What MATTERS most: Interviewing Renyung Ho

Over the past few years, many companies selling sustainably made clothing have sprung up all across the world, inspired by many different traditions and histories. While each of them promise apparel made ethically, not all of them go one step further and try to change people’s entire opinions and beliefs about sustainability in the textile industry.

MATTER is one of those companies taking that next step. Founded with the threefold mission “to foster designer-artisan collaborations, inspire customers to value provenance and process, and pioneer industry change and sustainability for rural textile communities,” the apparel maker works to raise awareness through community about the long-term benefits of sustainable craftsmanship over today’s current business models, through things like its online journal and community hashtag. It also delivers when it comes to its products as well, drawing inspiration from rural artisans and utilizing truly local crafting techniques. I reached out to co-founder Renyung Ho to discuss MATTER’s practices, its artisan network, and its community-building practices.

Q: What originally inspired you to get into the textile space?

Renyung Ho: Whenever and wherever I’ve travelled, I’ve always loved going to textile markets and seeing the local fabrics. There’s so much culture and history in that. My academic background is in sociology and I did my thesis on social entrepreneurship, so I’ve always been interested in cultural stories in that sense.

In the photo: MATTER dhoti pants Photo credit: MATTER

Q: One of the aspects of MATTER’s mission is to “pioneer industry change and sustainability for rural textile communities”, how has MATTER gone about doing that?

RH: There have been a couple of ways, especially these three:

Minimal waste design: Using a method that reduces textile waste in the design to pattern cutting process, our production partners collect the leftover fabrics from every order. The idea, beyond minimizing waste, is to give new life to typically rejected fabrics and use them as a basis of collaboration with likeminded brands and designers who want to spread the importance of reducing waste.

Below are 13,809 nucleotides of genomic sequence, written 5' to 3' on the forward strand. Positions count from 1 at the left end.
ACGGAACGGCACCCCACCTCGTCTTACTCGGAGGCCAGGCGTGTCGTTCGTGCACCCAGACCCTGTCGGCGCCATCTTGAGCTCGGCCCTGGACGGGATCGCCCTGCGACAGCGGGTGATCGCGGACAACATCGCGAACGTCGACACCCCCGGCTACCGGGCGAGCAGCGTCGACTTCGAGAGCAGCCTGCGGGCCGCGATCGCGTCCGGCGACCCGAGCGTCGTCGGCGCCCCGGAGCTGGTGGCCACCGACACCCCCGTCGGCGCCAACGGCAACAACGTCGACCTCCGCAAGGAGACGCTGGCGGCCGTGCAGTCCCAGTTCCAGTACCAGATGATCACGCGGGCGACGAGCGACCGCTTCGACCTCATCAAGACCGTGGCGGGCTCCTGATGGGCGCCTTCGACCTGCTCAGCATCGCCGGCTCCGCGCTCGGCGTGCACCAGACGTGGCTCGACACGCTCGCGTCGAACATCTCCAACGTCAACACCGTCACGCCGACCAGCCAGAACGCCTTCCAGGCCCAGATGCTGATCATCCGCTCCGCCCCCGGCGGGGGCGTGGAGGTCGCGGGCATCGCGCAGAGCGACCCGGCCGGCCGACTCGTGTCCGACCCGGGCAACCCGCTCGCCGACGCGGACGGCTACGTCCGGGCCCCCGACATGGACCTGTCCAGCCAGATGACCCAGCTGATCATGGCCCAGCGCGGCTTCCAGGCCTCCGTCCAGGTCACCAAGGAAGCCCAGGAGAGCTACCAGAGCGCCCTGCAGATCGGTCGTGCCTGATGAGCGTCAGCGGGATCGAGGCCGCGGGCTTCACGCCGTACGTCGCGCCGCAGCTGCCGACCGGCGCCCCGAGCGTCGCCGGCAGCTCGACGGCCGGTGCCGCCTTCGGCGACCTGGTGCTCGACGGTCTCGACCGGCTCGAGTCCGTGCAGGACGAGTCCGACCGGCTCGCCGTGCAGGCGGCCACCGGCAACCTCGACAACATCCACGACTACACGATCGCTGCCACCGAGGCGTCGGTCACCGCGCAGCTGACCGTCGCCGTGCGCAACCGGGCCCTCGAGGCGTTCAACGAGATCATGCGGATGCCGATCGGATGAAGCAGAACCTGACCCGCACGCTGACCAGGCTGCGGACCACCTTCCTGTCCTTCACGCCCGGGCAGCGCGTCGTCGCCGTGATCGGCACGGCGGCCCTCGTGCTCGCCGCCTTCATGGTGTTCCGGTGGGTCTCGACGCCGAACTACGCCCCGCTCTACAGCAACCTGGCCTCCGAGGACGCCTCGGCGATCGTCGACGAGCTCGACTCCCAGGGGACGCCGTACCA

Hybrid production: Committed to a hybrid production process, we work to bridge the gap between traditional, rural artisanship and modern, urban markets and design principles. We incorporate elements of digital and mechanical processes where it is more efficient, and handmade processes when we see that they have immeasurable human value.

Season-less styles: Grounded in a philosophy of seasonless styles and seasonal fabrics, every piece is created with the intention to carry you through the years to come. We’ve designed our pants with adjustable closures for waist or hip wearing – no zips; only buttons, wraps and fabric belts. Meaning, they were made to adjust to your body as it changes and grows.

We believe that for rural craftsmanship to thrive, we need to build a network that creates access to the market, providing products that, through good design, stand on their own two feet. Our bigger dream is to mainstream textile artisanship, connecting artisans and designers to become a collective that showcases the results of those collaborations.

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In the photo: A model sporting MATTER products Photo credit: MATTER

Q: MATTER relies on native and traditional artisans, how do you find and connect with the people who produce MATTER’s products?

RH: Before MATTER, my fiancé and I embarked on an adventure fundraising road trip down the western coast of India. We drove 3000km over 2 weeks on a three-wheeler auto-rickshaw, and raised funds for 4 charities in India dealing with basic needs (water, education, play, nature). In that time, I met many people with whom I continue to work with today, and that was the catalyst that made me realize that if there was any time to start something, it was now.


Related articles: “KASI MARTIN: SELF-EDUCATED FASHION ACTIVIST” by Leo Cammish


Q: In addition to making textiles, MATTER also hosts a journal that discusses craftsmanship, sustainability, and other topics. How and why was that started?

RH: We strive for the same sense of resonance and connection. Beyond our presence as a textile-focused brand, we want to cultivate a sense of community with our #MATTERtribe. The journal is a platform for us to ground ourselves on the values we began with: stories, craft, and collaboration.

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In the photo: MATTER trousers Photo credit: MATTER

Q: What does the future of MATTER look like in your eyes?

RH: The future of MATTER is to be in many more fabric-intensive geographies in Asia like Thailand, Vietnam, Cambodia, China, and Japan. I would love to see that diversity come through in our products. There will be a definite global presence in our retail platform.


EDITORS NOTE: The opinions expressed here by Impakter.com columnists are their own, not those of Impakter.com

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